Omnibus Deal Within Reach
Democrats Set to Cave on Iraq
Bowing to the threat of President Bush’s veto pen, Democratic leaders in the House and Senate indicated they would work with Republicans to complete an omnibus spending bill close to Bush’s budget cap while keeping most earmarks and trying to protect other Democratic spending priorities.
Democrats also appeared poised to accept a $70 billion package of spending for the wars in Iraq and Afghanistan with no strings attached, although no Iraq money would appear in the initial House version. Democrats had been considering a trade of war funding for $11 billion in domestic spending and $7 billion in emergency spending, but Bush’s veto threat now has Democrats on the verge of approving another fat check for the war that they have repeatedly sought and failed to end with little in return except the ability to go home for Christmas.
The Iraq money is expected to be added by Senate Minority Leader Mitch McConnell (R-Ky.) and sent back to the House. If that happens as expected, “I certainly will be voting against it,” Speaker Nancy Pelosi (D-Calif.) said.
But much like an earlier Iraq supplemental, which most House Democrats including Pelosi voted against, enough Democrats and Republicans are likely to back the overall package with war funding included to have it sent to the president.
The Bush administration denied reports Wednesday night it had already agreed to the extra veterans spending without offsets. “These reports are erroneous,” Office of Management and Budget spokesman Sean Kevelighan said. “No deal has been reached.”
The White House made clear there was no deal yet.
“We are encouraged by reports of movement in the right direction, but to know whether there is a bill the president can sign, we need to see the details,” Kevelighan said.
“In particular, we need to know the top line, we need to know how they spend within the top line, we need to know if they are abusing emergency designations, we need to know if there are unacceptable policy riders, and we need to know how they are treating funding for the troops.”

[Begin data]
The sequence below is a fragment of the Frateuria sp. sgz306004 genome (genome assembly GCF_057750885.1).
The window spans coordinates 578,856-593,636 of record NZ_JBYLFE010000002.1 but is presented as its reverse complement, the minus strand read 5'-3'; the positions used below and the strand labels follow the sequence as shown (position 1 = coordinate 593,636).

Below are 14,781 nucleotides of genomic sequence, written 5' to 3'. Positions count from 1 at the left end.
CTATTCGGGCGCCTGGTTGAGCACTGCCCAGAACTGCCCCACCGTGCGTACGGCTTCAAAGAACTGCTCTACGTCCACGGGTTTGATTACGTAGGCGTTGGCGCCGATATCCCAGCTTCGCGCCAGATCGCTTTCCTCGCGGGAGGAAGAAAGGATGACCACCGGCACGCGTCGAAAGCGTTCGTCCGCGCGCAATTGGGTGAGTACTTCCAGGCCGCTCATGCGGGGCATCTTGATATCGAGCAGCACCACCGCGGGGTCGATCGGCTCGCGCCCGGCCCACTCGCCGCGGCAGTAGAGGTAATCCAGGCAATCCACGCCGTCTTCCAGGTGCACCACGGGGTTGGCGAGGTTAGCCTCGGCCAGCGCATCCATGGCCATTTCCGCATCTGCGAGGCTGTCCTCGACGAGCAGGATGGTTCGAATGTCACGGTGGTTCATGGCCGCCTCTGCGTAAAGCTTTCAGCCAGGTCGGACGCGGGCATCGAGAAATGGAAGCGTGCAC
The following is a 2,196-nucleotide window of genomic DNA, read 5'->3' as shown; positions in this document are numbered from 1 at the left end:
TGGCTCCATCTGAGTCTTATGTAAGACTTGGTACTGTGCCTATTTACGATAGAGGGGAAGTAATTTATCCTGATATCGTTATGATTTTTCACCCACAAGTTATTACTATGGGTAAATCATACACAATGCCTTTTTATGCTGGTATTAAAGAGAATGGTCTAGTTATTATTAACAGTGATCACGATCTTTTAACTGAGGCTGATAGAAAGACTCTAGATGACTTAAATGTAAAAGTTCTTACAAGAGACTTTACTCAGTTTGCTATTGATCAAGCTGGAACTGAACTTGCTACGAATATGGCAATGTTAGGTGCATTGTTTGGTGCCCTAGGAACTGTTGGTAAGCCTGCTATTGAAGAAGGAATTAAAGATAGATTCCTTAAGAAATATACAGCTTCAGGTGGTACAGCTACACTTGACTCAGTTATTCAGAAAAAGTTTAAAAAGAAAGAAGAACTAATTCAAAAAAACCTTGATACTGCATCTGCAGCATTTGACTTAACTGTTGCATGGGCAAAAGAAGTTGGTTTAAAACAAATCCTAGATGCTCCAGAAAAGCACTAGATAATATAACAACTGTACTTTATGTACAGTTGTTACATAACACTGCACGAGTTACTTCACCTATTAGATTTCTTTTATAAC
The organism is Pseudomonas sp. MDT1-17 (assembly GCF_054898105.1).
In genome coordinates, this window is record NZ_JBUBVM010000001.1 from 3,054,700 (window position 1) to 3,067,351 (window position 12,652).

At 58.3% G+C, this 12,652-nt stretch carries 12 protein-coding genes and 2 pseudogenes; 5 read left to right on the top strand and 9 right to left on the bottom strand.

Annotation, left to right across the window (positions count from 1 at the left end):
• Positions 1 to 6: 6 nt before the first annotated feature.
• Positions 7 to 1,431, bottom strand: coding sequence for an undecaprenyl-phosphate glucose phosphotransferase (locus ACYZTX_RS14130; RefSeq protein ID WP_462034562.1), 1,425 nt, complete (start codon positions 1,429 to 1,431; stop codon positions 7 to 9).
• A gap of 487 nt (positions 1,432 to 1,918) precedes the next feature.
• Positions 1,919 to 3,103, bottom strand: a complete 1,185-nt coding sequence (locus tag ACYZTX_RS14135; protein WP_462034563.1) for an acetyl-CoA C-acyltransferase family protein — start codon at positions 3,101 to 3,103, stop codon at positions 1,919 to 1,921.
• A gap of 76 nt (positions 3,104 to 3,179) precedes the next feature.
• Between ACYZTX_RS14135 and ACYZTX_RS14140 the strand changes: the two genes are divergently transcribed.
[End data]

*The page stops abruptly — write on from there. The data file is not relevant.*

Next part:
Leaders rejected an earlier proposal by House Appropriations Chairman David Obey (D-Wis.) to nix thousands of earmarks to get down to the president’s spending level, and Democrats also opposed a proposal from McConnell for an across-the-board cut. Instead, Democrats have told each Appropriations subcommittee chairman to find savings within their jurisdiction, which could come from a combination of cutting earmarks, individual programs and across-the-board cuts.
A final package isn’t likely to be completed until early next week, and House Majority Leader Steny Hoyer (D-Md.) said Democrats meantime would bring a short-term continuing resolution to the floor on today to keep the government running.
Pelosi outlined the plan at a press conference Wednesday afternoon, saying it would be at the president’s number but with Democratic priorities, protecting programs like cancer research at the National Institutes of Health.
“This is a negotiation about a bill that will be signed by the president,” Pelosi said. “We don’t want the bill to be vetoed.”
Senate Majority Leader Harry Reid (D-Nev.) called the omnibus a “moving target” but said he hopes to have the House proposal on the Senate floor by early next week.
Though Democrats have agreed to come down significantly from the $22 billion over the president’s request that they originally wanted to spend, Reid said he does not think they will actually tailor the omnibus exactly to the president’s budget cap.
“It’ll be a little bit over,” he said.
While it was unclear whether the White House was actively involved in negotiations, a senior Senate GOP aide said, “Senate Democrats and Republicans are united” on the new omnibus strategy.
The aide added that Republicans are operating under an agreement by which the regular appropriations will come in at the president’s overall number, $933 billion, but that an additional $3.7 billion in emergency spending for veterans’ health care would be included as well.
House Republicans, however, criticized the idea of adding veterans funding on top of the $933 billion cap, and also warned Democrats against using the bill to change policies opposed by Republicans on abortion and other issues.
“The president’s number is fine as long as you don’t have a lot of gimmicks to go around it and you don’t have a lot of authorizing policies that you couldn’t get through any other way,” House Minority Whip Roy Blunt (R-Mo.) said. Blunt specifically rejected the idea of adding the veterans spending atop the cap, even though Bush did not provide room for the extra veterans spending in his budget.
“Nine-thirty-three is 933,” Blunt said, “it’s not 936.4.”
House Minority Leader John Boehner (R-Ohio), meanwhile, called the Democratic talk of using the president’s number and reaching out to Republicans a positive development. “It’s certainly a step in the right direction,” Boehner said, although he said he has not been party to any negotiations.
In other unfinished business, Reid said he likely would file cloture on a controversial terrorist surveillance bill on Friday with a vote likely on Monday. Following completion of that bill, the omnibus would be taken up. Reid said he expects to finish both the farm bill and energy legislation this week.